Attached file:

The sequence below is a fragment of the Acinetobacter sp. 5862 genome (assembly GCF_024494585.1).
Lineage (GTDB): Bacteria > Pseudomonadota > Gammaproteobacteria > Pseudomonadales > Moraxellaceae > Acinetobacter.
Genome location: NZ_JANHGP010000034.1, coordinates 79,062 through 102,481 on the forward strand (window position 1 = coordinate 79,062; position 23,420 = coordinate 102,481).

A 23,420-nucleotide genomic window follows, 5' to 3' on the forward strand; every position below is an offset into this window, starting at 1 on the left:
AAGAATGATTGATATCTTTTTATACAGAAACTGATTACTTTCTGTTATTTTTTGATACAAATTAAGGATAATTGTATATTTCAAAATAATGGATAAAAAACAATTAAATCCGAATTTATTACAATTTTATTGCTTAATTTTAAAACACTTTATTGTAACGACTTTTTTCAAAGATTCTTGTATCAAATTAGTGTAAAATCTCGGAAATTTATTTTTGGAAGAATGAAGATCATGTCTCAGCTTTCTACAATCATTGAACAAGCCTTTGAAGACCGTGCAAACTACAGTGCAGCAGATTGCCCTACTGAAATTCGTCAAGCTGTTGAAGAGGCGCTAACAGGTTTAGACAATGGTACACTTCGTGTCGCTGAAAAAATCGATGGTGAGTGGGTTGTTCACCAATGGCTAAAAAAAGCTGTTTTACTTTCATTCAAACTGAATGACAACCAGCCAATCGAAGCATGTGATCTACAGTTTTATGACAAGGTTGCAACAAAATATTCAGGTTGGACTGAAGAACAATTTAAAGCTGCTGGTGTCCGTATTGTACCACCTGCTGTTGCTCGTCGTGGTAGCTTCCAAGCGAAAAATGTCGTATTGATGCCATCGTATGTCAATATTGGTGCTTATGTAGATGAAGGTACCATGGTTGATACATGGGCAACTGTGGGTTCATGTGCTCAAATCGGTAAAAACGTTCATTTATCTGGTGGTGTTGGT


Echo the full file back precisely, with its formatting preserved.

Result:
The sequence below is a fragment of the Acinetobacter sp. 5862 genome (assembly GCF_024494585.1).
Lineage (GTDB): Bacteria > Pseudomonadota > Gammaproteobacteria > Pseudomonadales > Moraxellaceae > Acinetobacter.
Genome location: NZ_JANHGP010000034.1, coordinates 79,062 through 102,481 on the forward strand (window position 1 = coordinate 79,062; position 23,420 = coordinate 102,481).

A 23,420-nucleotide genomic window follows, 5' to 3' on the forward strand; every position below is an offset into this window, starting at 1 on the left:
AAGAATGATTGATATCTTTTTATACAGAAACTGATTACTTTCTGTTATTTTTTGATACAAATTAAGGATAATTGTATATTTCAAAATAATGGATAAAAAACAATTAAATCCGAATTTATTACAATTTTATTGCTTAATTTTAAAACACTTTATTGTAACGACTTTTTTCAAAGATTCTTGTATCAAATTAGTGTAAAATCTCGGAAATTTATTTTTGGAAGAATGAAGATCATGTCTCAGCTTTCTACAATCATTGAACAAGCCTTTGAAGACCGTGCAAACTACAGTGCAGCAGATTGCCCTACTGAAATTCGTCAAGCTGTTGAAGAGGCGCTAACAGGTTTAGACAATGGTACACTTCGTGTCGCTGAAAAAATCGATGGTGAGTGGGTTGTTCACCAATGGCTAAAAAAAGCTGTTTTACTTTCATTCAAACTGAATGACAACCAGCCAATCGAAGCATGTGATCTACAGTTTTATGACAAGGTTGCAACAAAATATTCAGGTTGGACTGAAGAACAATTTAAAGCTGCTGGTGTCCGTATTGTACCACCTGCTGTTGCTCGTCGTGGTAGCTTCCAAGCGAAAAATGTCGTATTGATGCCATCGTATGTCAATATTGGTGCTTATGTAGATGAAGGTACCATGGTTGATACATGGGCAACTGTGGGTTCATGTGCTCAAATCGGTAAAAACGTTCATTTATCTGGTGGTGTTGGT